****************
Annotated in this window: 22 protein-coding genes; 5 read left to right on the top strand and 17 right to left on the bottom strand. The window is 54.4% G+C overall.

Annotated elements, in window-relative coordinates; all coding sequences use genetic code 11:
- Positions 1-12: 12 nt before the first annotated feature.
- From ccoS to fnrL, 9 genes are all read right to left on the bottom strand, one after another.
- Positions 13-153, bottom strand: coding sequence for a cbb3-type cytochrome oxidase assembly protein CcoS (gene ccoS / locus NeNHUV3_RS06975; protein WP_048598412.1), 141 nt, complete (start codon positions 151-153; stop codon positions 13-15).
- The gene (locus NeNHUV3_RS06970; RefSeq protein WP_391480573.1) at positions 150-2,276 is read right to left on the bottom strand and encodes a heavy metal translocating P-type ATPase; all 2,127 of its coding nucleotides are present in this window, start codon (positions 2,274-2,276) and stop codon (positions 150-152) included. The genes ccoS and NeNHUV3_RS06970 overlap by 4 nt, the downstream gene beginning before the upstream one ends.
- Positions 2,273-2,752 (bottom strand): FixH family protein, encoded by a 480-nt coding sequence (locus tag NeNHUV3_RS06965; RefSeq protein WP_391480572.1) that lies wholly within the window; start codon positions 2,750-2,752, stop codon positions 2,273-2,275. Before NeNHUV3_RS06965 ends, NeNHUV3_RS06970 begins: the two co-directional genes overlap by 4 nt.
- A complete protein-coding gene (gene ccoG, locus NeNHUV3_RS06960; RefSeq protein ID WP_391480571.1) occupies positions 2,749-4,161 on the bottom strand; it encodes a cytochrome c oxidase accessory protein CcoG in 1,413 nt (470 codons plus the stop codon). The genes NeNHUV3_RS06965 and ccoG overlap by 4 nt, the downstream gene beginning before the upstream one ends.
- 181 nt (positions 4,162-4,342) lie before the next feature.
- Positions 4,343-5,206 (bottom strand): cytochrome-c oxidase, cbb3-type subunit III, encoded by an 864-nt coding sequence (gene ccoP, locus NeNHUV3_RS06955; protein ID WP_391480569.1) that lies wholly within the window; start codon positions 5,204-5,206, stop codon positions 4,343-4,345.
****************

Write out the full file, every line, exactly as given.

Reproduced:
Annotated in this window: 22 protein-coding genes; 5 read left to right on the top strand and 17 right to left on the bottom strand. The window is 54.4% G+C overall.

Annotated elements, in window-relative coordinates; all coding sequences use genetic code 11:
- Positions 1-12: 12 nt before the first annotated feature.
- From ccoS to fnrL, 9 genes are all read right to left on the bottom strand, one after another.
- Positions 13-153, bottom strand: coding sequence for a cbb3-type cytochrome oxidase assembly protein CcoS (gene ccoS / locus NeNHUV3_RS06975; protein WP_048598412.1), 141 nt, complete (start codon positions 151-153; stop codon positions 13-15).
- The gene (locus NeNHUV3_RS06970; RefSeq protein WP_391480573.1) at positions 150-2,276 is read right to left on the bottom strand and encodes a heavy metal translocating P-type ATPase; all 2,127 of its coding nucleotides are present in this window, start codon (positions 2,274-2,276) and stop codon (positions 150-152) included. The genes ccoS and NeNHUV3_RS06970 overlap by 4 nt, the downstream gene beginning before the upstream one ends.
- Positions 2,273-2,752 (bottom strand): FixH family protein, encoded by a 480-nt coding sequence (locus tag NeNHUV3_RS06965; RefSeq protein WP_391480572.1) that lies wholly within the window; start codon positions 2,750-2,752, stop codon positions 2,273-2,275. Before NeNHUV3_RS06965 ends, NeNHUV3_RS06970 begins: the two co-directional genes overlap by 4 nt.
- A complete protein-coding gene (gene ccoG, locus NeNHUV3_RS06960; RefSeq protein ID WP_391480571.1) occupies positions 2,749-4,161 on the bottom strand; it encodes a cytochrome c oxidase accessory protein CcoG in 1,413 nt (470 codons plus the stop codon). The genes NeNHUV3_RS06965 and ccoG overlap by 4 nt, the downstream gene beginning before the upstream one ends.
- 181 nt (positions 4,162-4,342) lie before the next feature.
- Positions 4,343-5,206 (bottom strand): cytochrome-c oxidase, cbb3-type subunit III, encoded by an 864-nt coding sequence (gene ccoP, locus NeNHUV3_RS06955; protein ID WP_391480569.1) that lies wholly within the window; start codon positions 5,204-5,206, stop codon positions 4,343-4,345.